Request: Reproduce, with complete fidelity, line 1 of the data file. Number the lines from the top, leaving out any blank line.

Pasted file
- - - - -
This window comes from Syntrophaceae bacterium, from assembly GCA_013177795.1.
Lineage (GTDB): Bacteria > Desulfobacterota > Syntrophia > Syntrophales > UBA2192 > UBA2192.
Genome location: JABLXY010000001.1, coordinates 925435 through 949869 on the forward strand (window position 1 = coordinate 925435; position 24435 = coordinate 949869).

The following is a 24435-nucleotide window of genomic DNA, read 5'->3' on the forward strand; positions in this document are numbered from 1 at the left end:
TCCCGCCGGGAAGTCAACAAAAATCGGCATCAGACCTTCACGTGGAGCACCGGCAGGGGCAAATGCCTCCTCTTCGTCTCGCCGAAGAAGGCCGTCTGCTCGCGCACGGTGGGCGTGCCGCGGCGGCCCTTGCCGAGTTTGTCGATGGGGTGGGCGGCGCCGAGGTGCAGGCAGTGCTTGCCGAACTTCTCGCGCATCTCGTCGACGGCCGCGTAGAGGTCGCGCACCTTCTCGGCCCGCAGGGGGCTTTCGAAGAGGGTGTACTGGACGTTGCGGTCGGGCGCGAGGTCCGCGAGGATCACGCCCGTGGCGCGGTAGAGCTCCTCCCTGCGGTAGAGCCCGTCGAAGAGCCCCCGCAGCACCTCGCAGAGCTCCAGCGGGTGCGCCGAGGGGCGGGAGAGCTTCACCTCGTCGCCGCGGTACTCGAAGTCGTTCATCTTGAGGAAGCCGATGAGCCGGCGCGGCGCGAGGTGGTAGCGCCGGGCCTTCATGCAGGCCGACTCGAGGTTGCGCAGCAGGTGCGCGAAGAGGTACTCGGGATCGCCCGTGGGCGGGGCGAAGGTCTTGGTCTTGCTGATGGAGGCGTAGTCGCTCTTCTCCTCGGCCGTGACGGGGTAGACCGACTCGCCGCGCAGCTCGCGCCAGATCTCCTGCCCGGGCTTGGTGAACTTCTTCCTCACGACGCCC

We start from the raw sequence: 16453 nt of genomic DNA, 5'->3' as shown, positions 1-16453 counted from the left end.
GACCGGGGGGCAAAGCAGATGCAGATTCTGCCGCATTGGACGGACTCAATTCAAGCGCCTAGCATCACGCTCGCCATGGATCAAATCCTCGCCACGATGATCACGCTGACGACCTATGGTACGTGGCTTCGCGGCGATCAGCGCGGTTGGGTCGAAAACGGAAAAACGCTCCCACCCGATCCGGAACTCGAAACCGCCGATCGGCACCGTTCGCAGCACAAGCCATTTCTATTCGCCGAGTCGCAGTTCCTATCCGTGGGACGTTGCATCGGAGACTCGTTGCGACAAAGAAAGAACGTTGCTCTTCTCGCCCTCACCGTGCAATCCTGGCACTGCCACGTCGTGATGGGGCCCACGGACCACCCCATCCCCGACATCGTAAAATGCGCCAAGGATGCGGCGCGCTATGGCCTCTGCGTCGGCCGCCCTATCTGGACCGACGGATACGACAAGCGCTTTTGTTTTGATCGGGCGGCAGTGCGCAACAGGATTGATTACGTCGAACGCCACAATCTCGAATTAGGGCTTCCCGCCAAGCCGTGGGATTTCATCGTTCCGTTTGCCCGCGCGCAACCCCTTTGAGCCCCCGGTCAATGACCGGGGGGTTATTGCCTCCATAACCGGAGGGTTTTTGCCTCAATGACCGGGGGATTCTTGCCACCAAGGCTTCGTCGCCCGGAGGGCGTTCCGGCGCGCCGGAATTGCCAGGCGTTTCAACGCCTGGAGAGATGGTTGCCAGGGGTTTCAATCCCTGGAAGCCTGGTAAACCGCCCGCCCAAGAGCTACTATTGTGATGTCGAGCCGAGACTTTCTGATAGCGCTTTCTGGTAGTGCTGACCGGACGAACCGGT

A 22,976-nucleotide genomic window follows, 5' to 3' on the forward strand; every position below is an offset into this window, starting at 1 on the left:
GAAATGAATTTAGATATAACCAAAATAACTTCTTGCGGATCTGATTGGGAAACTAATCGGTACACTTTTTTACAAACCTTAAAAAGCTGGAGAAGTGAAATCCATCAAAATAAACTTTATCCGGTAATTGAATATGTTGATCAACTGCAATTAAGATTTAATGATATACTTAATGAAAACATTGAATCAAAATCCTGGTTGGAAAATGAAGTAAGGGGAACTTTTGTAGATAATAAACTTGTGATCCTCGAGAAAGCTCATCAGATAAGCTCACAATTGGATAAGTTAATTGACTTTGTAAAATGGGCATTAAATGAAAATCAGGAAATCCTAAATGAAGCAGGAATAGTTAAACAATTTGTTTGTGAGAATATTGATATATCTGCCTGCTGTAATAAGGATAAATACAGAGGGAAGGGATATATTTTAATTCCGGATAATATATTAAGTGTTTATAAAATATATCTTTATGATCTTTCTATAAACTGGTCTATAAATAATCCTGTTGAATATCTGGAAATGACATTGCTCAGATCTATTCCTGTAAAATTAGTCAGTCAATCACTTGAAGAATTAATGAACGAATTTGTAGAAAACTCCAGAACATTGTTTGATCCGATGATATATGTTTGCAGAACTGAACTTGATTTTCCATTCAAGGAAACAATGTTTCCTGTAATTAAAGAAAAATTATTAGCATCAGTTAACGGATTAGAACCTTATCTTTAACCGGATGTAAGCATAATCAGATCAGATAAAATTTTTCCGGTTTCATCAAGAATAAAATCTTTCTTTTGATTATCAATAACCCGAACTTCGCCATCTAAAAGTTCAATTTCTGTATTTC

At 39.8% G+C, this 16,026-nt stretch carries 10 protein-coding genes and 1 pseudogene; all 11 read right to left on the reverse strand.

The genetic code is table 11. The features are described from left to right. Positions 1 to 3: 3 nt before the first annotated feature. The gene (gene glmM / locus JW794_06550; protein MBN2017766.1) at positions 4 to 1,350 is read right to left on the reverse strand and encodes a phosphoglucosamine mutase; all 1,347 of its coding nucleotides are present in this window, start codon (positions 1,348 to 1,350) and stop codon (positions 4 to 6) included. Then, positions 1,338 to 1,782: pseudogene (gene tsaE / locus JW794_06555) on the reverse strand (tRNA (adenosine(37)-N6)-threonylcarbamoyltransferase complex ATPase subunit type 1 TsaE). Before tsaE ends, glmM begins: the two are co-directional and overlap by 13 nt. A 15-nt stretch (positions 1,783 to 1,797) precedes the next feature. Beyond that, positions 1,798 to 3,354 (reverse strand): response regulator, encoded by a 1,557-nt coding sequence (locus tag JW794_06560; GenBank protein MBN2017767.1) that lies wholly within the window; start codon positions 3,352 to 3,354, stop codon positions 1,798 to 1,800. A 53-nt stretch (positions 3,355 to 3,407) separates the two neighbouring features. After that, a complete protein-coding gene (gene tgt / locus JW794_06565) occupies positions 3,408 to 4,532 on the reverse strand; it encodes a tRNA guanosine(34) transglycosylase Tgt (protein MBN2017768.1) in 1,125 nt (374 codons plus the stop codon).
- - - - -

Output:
This window comes from Syntrophaceae bacterium, from assembly GCA_013177795.1.